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Posted in: Facilities | Climate Change / Renewables | Ratemaking

May 7, 2019

CAMPUT 2019 - Utility “Hardening” for Extreme Weather Events

By David Stevens

The theme of the 2019 CAMPUT Conference is “Managing the Regulatory Range” – addressing how regulators, utilities and consumers can best prepare for the many challenges that face the industry. An interesting session on May 6 looked at the implications of serious weather-related events on utilities, and was titled “Fire and Ice - Utility “Hardening” for Extreme Weather Events.”

The concept of “utility hardening” refers to planning, constructing and operating utility infrastructure in a way that is resistant to (withstands) extreme weather conditions such as ice storms, floods, windstorms etc. Utility hardening will also consider and implement changes that promote utility system resilience so that operations can be restored quickly and efficiently following weather-related outages or failures.

The moderator of the CAMPUT panel (François Beaulieu, the Vice Chair of the New Brunswick Energy and Utilities Board) began the session by discussing recent weather-related events in eastern Canada that have caused prolonged utility system outages. A key message from all panelists is that the frequency and severity of these events is increasing markedly and utilities need to plan accordingly.

The panel addressed three questions:

  • How can utilities implement changes to the utility infrastructure?
  • How should such costs be allocated so that rates remain just and reasonable?
  • What can be done in the short and long term to address these threats to our energy systems?

On the first question, Marc Boucher (Chair of Hydro-Quebec Transmission) spoke about lessons learned from ice storms in Quebec that devastated the electricity system and interrupted service for long periods of time. Among other things, Hydro-Quebec has evolved its transmission system construction to include anti-cascade towers and to stockpile and distribute replacement materials across the province. Critical transmission infrastructure uses de-icing technology and lines are designed to detach from towers when icy, rather than bringing the towers down. All of this is meant to improve Hydro-Quebec’s ability to minimize impacts from extreme weather events by reducing the initial consequences and speeding up the recovery time (resilience).

On the second question, Paula Zarnett (Vice-President of BDR North America), explained that the allocation of “hardening” costs involves a series of questions, including how much should be allocated to ratepayers (and how much to shareholders), when costs should be recovered and what ratepayer groups should pay. On the question of when costs should be recovered, an interesting concept of pre-recovery was raised. Under that approach, ratepayers would pay into a reserve fund, which would then be available to fund costs of future extreme weather events. Ultimately, though, the costs of extreme weather events should be allocated (or pre-collected) in the same manner as other costs – using the cost allocation methodologies applicable in the relevant jurisdiction to guide recovery.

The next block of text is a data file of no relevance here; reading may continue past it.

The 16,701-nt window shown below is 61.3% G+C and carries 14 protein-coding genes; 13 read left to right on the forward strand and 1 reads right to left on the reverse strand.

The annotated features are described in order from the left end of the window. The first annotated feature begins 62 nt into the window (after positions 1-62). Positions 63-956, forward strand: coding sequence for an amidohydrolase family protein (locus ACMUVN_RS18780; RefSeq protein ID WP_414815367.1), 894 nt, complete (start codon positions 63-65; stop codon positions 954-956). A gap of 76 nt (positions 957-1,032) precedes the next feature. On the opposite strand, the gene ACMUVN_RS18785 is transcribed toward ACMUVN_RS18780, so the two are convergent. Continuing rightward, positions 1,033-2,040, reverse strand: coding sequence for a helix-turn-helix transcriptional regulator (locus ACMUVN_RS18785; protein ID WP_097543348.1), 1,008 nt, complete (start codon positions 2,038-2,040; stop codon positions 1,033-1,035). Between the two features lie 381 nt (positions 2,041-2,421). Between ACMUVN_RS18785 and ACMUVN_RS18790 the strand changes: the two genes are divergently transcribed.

On the final question, Liane Randolph (Commissioner with the California Public Utilities Commission (CPUC)) spoke about the recent experience in California with wildfire events and impacts on utilities. A key focus for the CPUC is on ensuring that utilities “integrate risk analysis and risk management practices into their current operations, future planning and decision-making processes.” Utilities in California are now required to prepare and file risk assessment mitigation plans in their rate proceedings, addressing how the utilities will prevent and respond to wildfires. On April 29, 2019, the CPUC released a series of proposed decisions finding that the 2019 Wildfire Mitigation Plans of eight different utilities contain all required information and plans. The utilities will be required to track and report on the success of their mitigation plan activities. On this topic, Commissioner Randolph acknowledged the challenge that regulators face in overseeing these types of activities, where the role of being a safety regulator must be balanced against not wanting to micromanage utilities.

The final message from the CAMPUT panelists is that while risk-free delivery of energy is not possible, it is incumbent on utilities to take “hardening” steps, both to improve system performance in the face of extreme weather events and to enhance system resilience when recovering from such events.

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